The Future Of Apple: 'New iPhone Is Going To Be Something Revolutionary'
The future of Apple is an unpredictable one. The tech company has fallen off 14 percent from its year-to-date high of $112.10 and now sits around $96.50. On Friday’s PreMarket Prep, Wedbush Securities’ Ian Winer gave his bullish and bearish cases for Apple Inc. (NASDAQ: AAPL).
‘The New iPhone Is Going To Be Something Revolutionary’
Winer noted that Apple has the tools and money to bolster its future. “The bull case for Apple to me is you’ve got a nice dividend yield, you’ve got a buy back, so there’s valuation support with tremendous cash,” he said. “If they can make some kind of acquisition that makes sense then they can sort of give them a next leg of growth.”
He added that Apple’s future must be innovative to see growth. “You’ve got to believe that the new iPhone is going to be something revolutionary. You also have to believe that the markets in China and India are going to see real growth here,” he said. “If you believe all that then you can make a case for the stock to expand its multiple by multiple points.”
‘Value Tech Just Tends to Get Cheaper’
Winer believes struggling overseas markets may negatively affect Apple going forward. “A lot of their cash is overseas. China is flowing, and they’re losing share to some of the smaller, low-priced people over there. The total adjustable market that people talk about in India and China is just completely unrealistic because the average annual income of people in those countries certainly doesn’t support buying a six hundred dollar iPhone,” he said. “Let’s face it: there aren’t any real legs in my opinion.”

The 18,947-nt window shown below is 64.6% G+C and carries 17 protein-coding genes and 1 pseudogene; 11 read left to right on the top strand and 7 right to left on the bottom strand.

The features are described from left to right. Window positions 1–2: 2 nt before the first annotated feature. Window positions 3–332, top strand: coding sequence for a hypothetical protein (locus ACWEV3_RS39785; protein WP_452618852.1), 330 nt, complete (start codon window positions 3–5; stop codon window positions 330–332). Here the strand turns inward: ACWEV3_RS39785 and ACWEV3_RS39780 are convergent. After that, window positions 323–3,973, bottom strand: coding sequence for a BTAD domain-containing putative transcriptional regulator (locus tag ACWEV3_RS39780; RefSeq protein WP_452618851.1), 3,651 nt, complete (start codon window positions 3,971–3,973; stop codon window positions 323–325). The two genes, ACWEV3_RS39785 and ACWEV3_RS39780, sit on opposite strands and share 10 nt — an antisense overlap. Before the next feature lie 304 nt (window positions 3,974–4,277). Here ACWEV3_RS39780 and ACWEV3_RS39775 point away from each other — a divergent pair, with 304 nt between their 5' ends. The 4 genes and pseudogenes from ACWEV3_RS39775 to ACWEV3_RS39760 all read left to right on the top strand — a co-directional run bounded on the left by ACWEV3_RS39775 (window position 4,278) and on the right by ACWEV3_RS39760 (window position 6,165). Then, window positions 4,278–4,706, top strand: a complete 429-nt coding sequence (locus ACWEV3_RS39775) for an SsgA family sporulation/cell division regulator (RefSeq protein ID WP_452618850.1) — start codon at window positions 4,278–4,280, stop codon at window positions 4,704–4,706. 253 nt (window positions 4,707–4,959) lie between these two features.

He added that the Apple’s newest products, such as the Apple Watch and Apple TV, will also not do much to strengthen the company. “I think that the car is not going to mean anything for them and if it does its margin diluted. As far as Apple Pay, Apple Music, the watch, all those things kind of haven’t really done anything for them and aren’t going to do anything,” he said. “You’re just left with a value tech company. Value tech just tends to get cheaper.”
Listen to Ian Winer’s entire interview at the 14:54 mark in the clip below.
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